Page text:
It’s bad enough to be a girl anyway when I like boys’ games, and work, and manners. I can’t get over my disappointment in not being a boy, and it’s worse than ever now, for I’m dying to go and fight with papa, and I can only stay at home and knit like a poky old woman.

Jo is a lively, adventurous girl who would far rather be active than demure. Her family regularly calls her “boyish” and, though they appreciate Jo’s energy and pluck, often advise her to act more ladylike. The novel does not give a monolithic example of what it means to live a good life as a woman, however, and Jo gets to grow out of her immaturity without entirely losing her more traditionally masculine qualities. Jo’s main conflict throughout the novel is learning how to redirect her energy into productive pursuits rather than impulsive or harmful decisions. Alcott uses Jo to articulate the tension of trying to fit into a certain expectation of womanhood when it does not align with a person’s natural inclinations.

It’s my dreadful temper! I try to cure it; I think I have, and then it breaks out worse than ever.

One of the clearest didactic elements of Little Women is the personal vices each March sister works to overcome. Jo’s vice is her temper, which flares up quickly and leads her to regret her explosive reactions. Marmee teaches Jo some practical ways of taming her temper, and the novel shows scenes throughout Jo’s life where she uses those strategies successfully. Jo is, in all ways, a woman of action, and her temper is a result of that active spirit. Her fiery spirit also leads her to write successfully, care for Beth as she needs it, and eventually create and run a school.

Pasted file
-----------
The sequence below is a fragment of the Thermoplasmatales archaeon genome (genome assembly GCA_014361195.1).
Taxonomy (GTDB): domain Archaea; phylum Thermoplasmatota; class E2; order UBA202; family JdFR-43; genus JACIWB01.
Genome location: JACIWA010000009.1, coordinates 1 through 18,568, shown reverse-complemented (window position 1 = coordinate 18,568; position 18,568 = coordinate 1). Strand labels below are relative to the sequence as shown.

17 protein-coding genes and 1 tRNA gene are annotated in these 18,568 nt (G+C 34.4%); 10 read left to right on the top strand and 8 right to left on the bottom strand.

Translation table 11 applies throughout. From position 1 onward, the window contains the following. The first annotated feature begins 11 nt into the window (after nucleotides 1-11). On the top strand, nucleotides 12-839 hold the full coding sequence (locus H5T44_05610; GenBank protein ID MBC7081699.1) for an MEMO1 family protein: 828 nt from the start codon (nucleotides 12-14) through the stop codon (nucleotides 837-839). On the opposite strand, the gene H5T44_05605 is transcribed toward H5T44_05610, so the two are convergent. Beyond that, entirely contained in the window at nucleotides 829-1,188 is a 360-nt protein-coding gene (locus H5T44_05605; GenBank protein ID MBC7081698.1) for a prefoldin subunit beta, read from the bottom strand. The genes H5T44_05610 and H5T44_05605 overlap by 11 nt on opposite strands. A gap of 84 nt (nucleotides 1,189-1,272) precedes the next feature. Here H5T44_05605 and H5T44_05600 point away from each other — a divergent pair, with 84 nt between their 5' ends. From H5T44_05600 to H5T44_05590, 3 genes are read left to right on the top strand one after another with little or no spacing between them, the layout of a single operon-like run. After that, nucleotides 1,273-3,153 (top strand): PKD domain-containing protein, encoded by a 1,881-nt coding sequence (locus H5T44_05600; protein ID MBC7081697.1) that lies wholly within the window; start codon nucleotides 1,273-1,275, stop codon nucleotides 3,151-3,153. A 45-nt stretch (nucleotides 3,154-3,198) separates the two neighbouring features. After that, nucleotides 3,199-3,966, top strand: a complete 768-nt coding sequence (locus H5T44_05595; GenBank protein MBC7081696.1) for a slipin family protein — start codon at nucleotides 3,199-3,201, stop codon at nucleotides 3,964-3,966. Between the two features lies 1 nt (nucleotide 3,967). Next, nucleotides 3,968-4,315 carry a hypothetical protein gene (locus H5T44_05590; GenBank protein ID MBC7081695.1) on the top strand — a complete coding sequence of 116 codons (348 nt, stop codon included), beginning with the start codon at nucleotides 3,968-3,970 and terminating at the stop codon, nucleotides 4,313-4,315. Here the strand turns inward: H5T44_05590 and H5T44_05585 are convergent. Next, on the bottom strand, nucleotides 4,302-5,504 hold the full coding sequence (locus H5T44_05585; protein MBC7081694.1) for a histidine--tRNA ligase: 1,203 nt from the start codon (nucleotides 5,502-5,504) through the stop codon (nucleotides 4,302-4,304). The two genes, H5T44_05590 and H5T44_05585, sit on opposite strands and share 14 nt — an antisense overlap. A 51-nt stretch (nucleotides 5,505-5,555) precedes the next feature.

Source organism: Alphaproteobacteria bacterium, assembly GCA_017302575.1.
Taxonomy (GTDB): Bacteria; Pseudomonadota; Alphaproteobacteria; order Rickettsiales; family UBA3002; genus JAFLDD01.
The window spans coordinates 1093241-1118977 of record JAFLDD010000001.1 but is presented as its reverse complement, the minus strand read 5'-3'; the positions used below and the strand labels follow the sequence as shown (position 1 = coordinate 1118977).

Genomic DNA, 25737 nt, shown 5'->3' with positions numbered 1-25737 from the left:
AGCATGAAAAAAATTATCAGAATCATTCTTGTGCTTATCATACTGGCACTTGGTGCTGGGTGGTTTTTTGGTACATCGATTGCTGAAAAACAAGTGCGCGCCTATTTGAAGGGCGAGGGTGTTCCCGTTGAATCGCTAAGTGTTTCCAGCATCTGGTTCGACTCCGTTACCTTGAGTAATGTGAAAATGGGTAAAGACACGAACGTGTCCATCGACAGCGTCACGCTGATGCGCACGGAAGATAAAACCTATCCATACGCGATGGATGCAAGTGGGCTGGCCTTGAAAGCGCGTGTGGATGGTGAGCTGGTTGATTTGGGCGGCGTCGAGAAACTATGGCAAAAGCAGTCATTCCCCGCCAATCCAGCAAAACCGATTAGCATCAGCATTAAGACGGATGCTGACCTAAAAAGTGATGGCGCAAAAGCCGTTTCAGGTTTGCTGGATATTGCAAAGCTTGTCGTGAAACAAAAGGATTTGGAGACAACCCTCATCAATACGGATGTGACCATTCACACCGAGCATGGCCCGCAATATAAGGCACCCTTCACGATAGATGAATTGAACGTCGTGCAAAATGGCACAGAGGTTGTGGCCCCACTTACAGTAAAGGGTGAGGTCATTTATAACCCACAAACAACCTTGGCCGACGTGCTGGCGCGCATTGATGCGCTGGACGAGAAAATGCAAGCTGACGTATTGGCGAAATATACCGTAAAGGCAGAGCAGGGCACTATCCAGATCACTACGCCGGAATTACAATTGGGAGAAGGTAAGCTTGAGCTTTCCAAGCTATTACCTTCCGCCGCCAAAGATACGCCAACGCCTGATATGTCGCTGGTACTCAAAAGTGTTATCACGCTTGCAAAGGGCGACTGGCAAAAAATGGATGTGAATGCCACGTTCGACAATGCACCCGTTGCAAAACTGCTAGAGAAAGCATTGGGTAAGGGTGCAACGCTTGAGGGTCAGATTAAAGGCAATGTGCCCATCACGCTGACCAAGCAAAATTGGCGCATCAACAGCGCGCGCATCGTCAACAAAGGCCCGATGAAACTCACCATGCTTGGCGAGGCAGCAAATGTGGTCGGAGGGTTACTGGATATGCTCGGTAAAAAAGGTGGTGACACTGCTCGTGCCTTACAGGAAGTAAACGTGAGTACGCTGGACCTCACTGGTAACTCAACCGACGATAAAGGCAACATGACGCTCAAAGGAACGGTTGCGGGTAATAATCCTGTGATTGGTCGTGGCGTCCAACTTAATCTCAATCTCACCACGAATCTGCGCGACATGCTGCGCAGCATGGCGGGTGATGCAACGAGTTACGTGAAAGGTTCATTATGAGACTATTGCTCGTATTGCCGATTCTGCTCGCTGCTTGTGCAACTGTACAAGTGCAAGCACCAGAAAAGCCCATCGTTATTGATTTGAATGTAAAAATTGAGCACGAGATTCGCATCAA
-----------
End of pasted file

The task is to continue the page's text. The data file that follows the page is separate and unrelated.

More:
When the first soreness was over, she could laugh at her poor little book, yet believe in it still, and feel herself the wiser and stronger for the buffeting she had received.

Like many of the characters in the novel, Jo’s best trait and her worst trait are really two sides of the same tendency. Jo is stubborn, but with her stubbornness comes persistence and resilience. Although she does not always have practical, realistic, or expected dreams for herself, she does not become jaded when life looks different than her imagination. Instead, she quietly learns from her mistakes and keeps pressing toward her lofty goals. Jo’s unflagging belief in herself and her family challenges them to meet the possibilities she imagines for them. Jo’s schemes do not always go according to plan, but they do eventually bear some kind of fruit.